You can dive year-round in Tenerife, but for the best conditions, wait until September when the peak season crowds have left. Island Divers in Tenerife offers packages of eight dives for $320, with accommodations in one-bedroom apartments in a complex near the beach from $254 per week. On the south side of Gran Canaria, Canary Diving Adventures offers six-dive packages for $200.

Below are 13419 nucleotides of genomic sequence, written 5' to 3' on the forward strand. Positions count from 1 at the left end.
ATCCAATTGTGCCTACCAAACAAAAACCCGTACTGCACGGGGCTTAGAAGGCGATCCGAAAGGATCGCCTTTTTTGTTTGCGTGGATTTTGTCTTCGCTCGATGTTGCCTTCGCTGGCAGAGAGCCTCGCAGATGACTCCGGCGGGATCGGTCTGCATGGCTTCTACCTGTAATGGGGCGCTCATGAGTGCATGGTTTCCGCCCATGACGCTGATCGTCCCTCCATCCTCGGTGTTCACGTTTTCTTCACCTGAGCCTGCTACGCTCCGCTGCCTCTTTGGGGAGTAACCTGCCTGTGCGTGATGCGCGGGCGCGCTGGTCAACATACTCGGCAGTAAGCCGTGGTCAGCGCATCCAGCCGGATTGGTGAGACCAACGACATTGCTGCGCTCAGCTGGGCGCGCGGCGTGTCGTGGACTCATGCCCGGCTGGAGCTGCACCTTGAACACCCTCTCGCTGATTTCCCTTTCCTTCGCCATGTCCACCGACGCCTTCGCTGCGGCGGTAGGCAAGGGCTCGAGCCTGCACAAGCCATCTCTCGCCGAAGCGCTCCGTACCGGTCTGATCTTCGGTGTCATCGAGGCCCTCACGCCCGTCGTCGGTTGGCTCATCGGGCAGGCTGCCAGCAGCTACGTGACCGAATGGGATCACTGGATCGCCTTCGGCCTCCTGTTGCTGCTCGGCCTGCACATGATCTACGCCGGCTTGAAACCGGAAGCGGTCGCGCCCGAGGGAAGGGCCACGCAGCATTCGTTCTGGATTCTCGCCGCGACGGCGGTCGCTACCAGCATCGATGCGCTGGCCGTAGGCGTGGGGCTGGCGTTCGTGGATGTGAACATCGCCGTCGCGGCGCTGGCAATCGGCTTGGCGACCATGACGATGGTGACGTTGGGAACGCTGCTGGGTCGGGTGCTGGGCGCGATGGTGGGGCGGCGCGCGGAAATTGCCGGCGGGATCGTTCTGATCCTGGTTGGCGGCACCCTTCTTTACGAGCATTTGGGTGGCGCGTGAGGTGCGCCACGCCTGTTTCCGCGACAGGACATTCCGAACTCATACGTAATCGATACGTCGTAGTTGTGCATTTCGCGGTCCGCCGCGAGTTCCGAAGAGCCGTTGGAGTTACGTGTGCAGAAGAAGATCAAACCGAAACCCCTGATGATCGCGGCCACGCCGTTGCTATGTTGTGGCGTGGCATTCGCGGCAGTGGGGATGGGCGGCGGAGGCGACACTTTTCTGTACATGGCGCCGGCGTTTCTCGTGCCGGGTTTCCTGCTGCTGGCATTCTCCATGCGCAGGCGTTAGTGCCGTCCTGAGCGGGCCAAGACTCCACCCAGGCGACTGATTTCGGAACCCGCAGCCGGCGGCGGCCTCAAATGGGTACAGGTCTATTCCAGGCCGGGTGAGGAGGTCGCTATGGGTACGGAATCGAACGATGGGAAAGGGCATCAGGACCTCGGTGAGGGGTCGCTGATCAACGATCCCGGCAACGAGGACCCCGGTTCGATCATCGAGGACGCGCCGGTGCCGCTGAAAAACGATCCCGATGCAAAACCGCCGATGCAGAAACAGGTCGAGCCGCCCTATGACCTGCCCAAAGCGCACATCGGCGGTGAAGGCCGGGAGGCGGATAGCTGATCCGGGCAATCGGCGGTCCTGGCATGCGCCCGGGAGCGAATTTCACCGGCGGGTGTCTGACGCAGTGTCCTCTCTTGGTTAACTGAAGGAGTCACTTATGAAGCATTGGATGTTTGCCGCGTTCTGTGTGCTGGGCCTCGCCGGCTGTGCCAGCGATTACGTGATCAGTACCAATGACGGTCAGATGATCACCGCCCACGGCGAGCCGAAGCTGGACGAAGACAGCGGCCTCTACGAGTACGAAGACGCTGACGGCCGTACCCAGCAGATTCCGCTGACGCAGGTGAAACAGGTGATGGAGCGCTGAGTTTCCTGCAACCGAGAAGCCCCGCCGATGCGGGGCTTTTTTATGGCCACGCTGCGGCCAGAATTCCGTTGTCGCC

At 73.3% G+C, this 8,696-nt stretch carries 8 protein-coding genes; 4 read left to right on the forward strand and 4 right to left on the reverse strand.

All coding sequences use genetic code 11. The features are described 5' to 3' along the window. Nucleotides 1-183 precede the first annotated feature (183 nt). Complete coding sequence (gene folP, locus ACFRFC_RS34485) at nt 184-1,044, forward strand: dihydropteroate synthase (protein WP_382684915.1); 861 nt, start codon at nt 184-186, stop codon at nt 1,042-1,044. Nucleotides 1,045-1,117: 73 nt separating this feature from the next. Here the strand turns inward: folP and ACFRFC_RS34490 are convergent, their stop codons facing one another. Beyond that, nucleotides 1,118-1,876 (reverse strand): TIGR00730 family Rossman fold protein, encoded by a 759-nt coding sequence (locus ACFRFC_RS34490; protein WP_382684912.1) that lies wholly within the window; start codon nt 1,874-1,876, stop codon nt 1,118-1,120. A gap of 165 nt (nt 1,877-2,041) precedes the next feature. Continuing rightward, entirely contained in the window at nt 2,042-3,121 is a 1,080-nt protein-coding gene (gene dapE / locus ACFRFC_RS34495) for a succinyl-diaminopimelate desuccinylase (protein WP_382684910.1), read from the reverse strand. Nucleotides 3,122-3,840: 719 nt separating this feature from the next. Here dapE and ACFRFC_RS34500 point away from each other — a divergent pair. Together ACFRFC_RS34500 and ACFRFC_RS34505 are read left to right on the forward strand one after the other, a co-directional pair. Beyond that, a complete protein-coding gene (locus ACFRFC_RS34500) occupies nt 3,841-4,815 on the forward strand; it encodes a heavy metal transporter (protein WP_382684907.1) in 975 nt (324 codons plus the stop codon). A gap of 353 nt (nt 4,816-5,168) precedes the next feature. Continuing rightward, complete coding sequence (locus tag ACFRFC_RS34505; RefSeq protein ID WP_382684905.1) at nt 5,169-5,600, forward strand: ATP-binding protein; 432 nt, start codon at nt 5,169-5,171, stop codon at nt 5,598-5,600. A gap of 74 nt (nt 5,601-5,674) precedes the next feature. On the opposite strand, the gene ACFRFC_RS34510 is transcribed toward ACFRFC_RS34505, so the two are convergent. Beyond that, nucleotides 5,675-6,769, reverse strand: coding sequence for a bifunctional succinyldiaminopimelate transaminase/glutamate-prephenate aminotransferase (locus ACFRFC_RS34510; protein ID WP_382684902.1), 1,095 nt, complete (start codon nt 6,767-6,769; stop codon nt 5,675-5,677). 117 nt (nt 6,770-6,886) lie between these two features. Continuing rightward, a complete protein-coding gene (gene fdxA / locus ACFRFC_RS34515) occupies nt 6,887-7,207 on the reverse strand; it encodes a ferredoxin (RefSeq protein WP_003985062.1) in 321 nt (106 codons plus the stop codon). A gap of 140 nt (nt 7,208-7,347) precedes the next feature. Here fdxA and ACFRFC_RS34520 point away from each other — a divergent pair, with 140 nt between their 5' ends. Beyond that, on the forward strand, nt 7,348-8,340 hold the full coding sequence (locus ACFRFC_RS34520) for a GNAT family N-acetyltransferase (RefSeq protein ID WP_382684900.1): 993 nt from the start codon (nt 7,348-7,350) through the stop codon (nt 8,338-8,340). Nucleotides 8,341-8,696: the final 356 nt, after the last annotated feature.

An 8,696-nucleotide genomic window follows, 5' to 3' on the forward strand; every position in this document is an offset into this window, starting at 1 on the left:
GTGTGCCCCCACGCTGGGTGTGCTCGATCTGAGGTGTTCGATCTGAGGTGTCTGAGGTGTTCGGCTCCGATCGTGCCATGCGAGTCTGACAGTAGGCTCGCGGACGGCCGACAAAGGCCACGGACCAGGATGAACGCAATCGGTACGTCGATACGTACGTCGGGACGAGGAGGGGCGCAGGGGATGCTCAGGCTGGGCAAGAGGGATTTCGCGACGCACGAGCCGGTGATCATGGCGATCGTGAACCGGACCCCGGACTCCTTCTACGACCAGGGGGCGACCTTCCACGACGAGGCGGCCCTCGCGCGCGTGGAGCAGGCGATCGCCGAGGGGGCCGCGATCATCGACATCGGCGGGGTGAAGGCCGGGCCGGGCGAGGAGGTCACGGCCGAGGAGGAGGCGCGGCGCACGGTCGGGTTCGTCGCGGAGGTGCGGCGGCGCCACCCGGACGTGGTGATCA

The biggest dilemma for divers when planning a trip to geopolitically challenged Canary Islands (they belong to Spain but are geographically closer to Morocco) is deciding which island to visit. The biggest, Tenerife, features good visibility, temperate waters and popular Atlantic denizens including large rays, morays, turtles, barracuda and octopuses. Schooling rays and a bed of garden eels surrounding a small wreck are the main attractions at Los Chuchos (Spanish for “stingrays”), and one of the island’s most advanced dives off is Cueva de Ali Baba (aka Ali Baba’s cave) –– bring a flashlight to spot glass-eyed fish, shrimp, angel sharks and large groupers at the entrance. Next stop is the island of Gran Canaria, where an interesting topography of ledges and plateaus at the lava reef called Pasito Blanco attracts enormous barracuda and lurking moray eels. Sponges and soft coral abound here, as do the resident roncadores (or grunts). Advanced divers shouldn’t miss the wreck of the Kalais, a 328-foot cargo ship scuttled in the 1980s on the north side of the island, and which still has its cargo of cement bags in the hold. There’s prolific fish life –– including barracuda, bream and damselfish –– on the deck, which sits at about 88 feet. When the day’s dives are done, join the throngs of partying German tourists to tip your glass and tuck into local dishes like sancocho, bass served with spicy mojo sauce, at an alfresco restaurant on the water. — Terry Ward